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Mangrove Reforestation, China

Planting up to 400 hectares of new mangroves to restore degraded areas and extend a nature reserve

Project overview

  • Region: Asia

  • Project type: Forestry and landscapes

  • Standards: CCB, VCS

Following rapid mangrove destruction in China up to 2001, a programme of protection was put in place and by 2019 67% of mangrove forests in the country were enclosed within protected areas. Zhanjiang, in Guangdong Province on the southern tip of the country, has one of the largest mangrove nature reserves, covering more than 20,000 hectares. This project extends that critical ecosystem by planting up to 400 hectares of new mangroves, restoring the degraded areas. Four native mangrove species are being used – Avicennia marina, Rhizophorasty losa, Kandelia obovata and Aegiceras corniculatum – and the project will form part of the protected area.

Sustainable Development Goals

Sustainable Development Goals: In addition to delivering emissions reductions to tackle climate action (SDG 13), the project delivers a number of other benefits, including:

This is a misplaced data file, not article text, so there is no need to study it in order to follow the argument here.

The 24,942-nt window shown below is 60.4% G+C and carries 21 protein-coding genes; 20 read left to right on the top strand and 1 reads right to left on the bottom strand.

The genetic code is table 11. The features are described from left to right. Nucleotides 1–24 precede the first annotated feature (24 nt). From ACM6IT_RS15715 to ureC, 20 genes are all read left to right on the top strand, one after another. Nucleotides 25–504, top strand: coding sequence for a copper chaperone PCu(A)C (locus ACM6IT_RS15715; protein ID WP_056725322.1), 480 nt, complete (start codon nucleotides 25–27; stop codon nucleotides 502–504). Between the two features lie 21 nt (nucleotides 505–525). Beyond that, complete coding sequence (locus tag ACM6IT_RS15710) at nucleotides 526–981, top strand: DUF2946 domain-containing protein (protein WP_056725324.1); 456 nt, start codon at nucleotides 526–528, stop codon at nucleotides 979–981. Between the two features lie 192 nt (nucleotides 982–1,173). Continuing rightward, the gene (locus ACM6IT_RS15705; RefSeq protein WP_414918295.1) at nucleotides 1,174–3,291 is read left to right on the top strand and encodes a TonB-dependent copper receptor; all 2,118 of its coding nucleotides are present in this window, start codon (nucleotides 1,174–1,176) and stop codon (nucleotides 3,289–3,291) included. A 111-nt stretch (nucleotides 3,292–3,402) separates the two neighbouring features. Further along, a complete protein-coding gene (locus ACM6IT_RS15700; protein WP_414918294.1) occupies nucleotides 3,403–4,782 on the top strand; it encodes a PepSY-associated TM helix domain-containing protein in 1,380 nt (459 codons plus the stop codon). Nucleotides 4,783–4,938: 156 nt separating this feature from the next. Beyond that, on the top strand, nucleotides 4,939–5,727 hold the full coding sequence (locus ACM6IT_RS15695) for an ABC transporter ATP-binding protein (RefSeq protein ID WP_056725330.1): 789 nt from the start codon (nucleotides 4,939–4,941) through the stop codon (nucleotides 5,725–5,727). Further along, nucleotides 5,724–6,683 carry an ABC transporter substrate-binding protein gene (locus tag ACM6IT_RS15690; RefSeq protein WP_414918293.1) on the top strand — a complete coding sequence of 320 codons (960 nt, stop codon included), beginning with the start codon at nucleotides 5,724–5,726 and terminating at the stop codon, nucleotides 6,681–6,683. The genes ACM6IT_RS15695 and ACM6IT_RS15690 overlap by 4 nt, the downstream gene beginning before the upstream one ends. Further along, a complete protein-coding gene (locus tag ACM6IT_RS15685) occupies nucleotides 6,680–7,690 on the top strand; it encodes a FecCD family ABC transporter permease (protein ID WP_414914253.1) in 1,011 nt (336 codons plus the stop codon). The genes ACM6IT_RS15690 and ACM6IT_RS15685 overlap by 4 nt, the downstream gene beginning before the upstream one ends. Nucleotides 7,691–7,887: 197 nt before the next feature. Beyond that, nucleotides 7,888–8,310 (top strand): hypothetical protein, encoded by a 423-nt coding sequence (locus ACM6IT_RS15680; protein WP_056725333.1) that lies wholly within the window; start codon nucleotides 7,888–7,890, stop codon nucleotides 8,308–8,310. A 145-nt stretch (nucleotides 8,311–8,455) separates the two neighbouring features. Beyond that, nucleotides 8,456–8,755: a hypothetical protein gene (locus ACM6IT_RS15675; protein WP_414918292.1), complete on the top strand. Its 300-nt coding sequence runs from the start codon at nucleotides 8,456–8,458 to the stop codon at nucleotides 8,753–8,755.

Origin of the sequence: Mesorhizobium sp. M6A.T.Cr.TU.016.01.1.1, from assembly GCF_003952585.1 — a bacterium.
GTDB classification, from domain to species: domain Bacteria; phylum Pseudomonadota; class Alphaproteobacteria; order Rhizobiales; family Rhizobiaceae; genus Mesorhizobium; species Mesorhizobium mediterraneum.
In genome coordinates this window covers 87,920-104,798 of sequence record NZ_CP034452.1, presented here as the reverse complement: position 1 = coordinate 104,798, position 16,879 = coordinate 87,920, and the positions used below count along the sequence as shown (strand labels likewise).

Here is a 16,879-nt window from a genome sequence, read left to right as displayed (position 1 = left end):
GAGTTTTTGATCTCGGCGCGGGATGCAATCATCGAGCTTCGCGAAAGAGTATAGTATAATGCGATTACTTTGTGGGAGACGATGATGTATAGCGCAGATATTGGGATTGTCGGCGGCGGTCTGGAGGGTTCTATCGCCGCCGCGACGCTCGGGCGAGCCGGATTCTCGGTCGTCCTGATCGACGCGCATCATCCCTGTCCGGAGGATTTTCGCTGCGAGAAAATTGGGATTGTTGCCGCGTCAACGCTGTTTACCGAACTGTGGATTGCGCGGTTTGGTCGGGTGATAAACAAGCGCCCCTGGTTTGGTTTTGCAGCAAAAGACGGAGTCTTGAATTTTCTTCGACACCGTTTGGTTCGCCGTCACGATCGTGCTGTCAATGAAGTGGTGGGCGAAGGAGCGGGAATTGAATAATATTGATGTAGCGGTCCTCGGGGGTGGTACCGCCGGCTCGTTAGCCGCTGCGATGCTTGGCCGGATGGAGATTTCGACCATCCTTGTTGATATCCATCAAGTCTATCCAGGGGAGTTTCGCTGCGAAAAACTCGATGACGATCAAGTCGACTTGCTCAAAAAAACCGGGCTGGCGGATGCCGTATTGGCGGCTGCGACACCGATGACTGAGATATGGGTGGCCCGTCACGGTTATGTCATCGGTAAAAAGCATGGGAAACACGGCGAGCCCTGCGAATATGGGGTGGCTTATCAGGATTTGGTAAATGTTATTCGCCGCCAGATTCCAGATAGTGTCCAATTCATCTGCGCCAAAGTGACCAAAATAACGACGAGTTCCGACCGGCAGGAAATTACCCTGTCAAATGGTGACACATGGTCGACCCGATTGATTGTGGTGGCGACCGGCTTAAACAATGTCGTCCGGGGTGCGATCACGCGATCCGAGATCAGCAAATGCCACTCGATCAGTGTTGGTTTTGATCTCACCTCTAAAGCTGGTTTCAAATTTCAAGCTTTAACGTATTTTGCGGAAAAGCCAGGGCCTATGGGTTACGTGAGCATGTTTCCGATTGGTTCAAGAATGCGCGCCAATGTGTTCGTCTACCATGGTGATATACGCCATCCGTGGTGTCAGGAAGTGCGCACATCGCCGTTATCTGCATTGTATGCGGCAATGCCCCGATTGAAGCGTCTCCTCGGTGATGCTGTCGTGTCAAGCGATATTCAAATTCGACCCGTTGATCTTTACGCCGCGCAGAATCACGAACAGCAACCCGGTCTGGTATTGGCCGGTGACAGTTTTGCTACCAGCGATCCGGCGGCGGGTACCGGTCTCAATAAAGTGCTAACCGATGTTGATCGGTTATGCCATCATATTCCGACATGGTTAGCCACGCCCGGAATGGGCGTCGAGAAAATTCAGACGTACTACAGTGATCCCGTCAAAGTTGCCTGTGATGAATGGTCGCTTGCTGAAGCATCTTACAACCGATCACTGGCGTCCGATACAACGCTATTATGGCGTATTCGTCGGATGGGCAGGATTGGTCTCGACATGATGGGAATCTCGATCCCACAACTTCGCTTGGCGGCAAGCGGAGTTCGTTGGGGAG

• Life on Land: Biodiversity and ecosystem service benefits will be generated by the project and the sustained protection of the planted area, which is connected to the adjacent reserve. The restored mangroves form a habitat for endangered species, including the Spoon-billed Sandpiper which is named as Critically Endangered on the IUCN Red List. 
  • Decent Work and Economic Growth: The project promotes local economic development by improving the habitat for fisheries and providing employment opportunities for local communities. The project actively engages the community and is supported through grassroots organisations in the area, providing technical training for local residents in mangrove and forestry.
  • Gender Equality: Of the 300 job opportunities, half have gone to women.

Mangroves work as a natural bridge between sea and land, drawing down carbon and also protecting coastlines and providing habitat for fish, crab and shrimp

Mangroves “the wonder tree” can store four times more carbon than a rainforest, but globally more than 35% have already been deforested